The State of the Union address this evening underscored the limitations of watching live video from the front pages of major U.S. publications on Apple's iOS devices and why Flash is the default video streaming technology.
In my case, I was trying to watch President Obama's speech on my iPad and found that almost every major U.S. national newspaper could not provide a live feed from their front door, generating messages like "this content is only available in Flash" or "This feature is optimized for Adobe Flash Player version 9 or higher."
Yes, this is a known issue for Flash-less iOS devices. And, of course, there are plenty of ways to watch a live feed of an event like the State of the Union on an iPad or iPhone. But the fact that the intuitive act of going to a publication's front page and watching a live stream--like you would do on a laptop, for instance--was impossible in some cases on the iPad, did not exactly inspire confidence in the state of the iOS video platform.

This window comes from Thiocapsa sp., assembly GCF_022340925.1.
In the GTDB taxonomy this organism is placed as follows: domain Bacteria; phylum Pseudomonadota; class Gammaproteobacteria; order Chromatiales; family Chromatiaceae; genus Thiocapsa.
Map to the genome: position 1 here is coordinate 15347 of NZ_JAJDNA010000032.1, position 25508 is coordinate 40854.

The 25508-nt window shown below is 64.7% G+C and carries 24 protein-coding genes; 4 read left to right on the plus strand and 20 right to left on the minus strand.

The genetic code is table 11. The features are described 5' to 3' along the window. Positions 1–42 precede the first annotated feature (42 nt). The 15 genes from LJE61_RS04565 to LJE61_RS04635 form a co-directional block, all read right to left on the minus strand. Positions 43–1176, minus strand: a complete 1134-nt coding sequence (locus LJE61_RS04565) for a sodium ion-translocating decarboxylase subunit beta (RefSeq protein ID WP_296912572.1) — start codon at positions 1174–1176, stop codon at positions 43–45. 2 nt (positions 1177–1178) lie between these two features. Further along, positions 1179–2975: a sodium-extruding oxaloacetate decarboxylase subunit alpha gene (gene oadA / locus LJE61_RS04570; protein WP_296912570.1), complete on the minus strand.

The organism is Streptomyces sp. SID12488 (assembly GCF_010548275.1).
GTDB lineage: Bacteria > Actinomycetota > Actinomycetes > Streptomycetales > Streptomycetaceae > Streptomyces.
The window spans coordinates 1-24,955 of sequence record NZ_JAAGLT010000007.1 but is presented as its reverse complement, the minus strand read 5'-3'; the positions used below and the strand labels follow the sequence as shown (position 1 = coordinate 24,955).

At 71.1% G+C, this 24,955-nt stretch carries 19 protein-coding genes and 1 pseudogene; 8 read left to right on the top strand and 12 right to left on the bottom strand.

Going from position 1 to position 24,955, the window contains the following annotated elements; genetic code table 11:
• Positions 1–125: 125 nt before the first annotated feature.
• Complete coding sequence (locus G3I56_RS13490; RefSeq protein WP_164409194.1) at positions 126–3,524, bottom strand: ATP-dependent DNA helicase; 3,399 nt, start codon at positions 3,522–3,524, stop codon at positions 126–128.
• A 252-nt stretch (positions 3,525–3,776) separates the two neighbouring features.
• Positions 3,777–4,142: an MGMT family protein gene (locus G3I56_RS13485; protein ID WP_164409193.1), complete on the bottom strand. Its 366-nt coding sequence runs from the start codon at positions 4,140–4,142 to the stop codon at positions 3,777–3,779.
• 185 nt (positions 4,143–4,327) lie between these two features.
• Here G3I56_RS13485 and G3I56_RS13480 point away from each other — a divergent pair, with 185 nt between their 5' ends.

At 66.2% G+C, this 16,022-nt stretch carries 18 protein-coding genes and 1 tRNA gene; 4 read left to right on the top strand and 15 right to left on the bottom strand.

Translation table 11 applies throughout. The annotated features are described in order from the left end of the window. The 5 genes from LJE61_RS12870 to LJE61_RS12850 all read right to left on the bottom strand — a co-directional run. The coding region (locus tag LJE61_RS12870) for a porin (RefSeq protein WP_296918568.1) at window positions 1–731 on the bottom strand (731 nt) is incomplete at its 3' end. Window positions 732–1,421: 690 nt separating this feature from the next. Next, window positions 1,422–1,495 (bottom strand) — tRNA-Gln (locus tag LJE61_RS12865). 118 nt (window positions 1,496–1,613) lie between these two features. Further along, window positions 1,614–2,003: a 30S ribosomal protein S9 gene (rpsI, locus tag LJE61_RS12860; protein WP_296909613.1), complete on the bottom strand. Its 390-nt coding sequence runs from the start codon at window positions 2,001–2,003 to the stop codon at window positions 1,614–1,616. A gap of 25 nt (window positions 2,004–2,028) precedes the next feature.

I cross-checked this on my MacBook. I was able to watch the address pretty much instantly on all of those same sites--and on virtually any site where the live feed was made available.
So, is HTML5, as promoted by Apple, the next default technology for watching live video streams? Not yet. And now that we're on the subject there are some pretty important Web sites--for me, at least--where I cannot access video streams on my iOS device, including this major birding site.
Motorola's Flash-capable Xoom tablet is due next month. That tablet's ability to handle live Flash video streams will be test case No. 1 for me.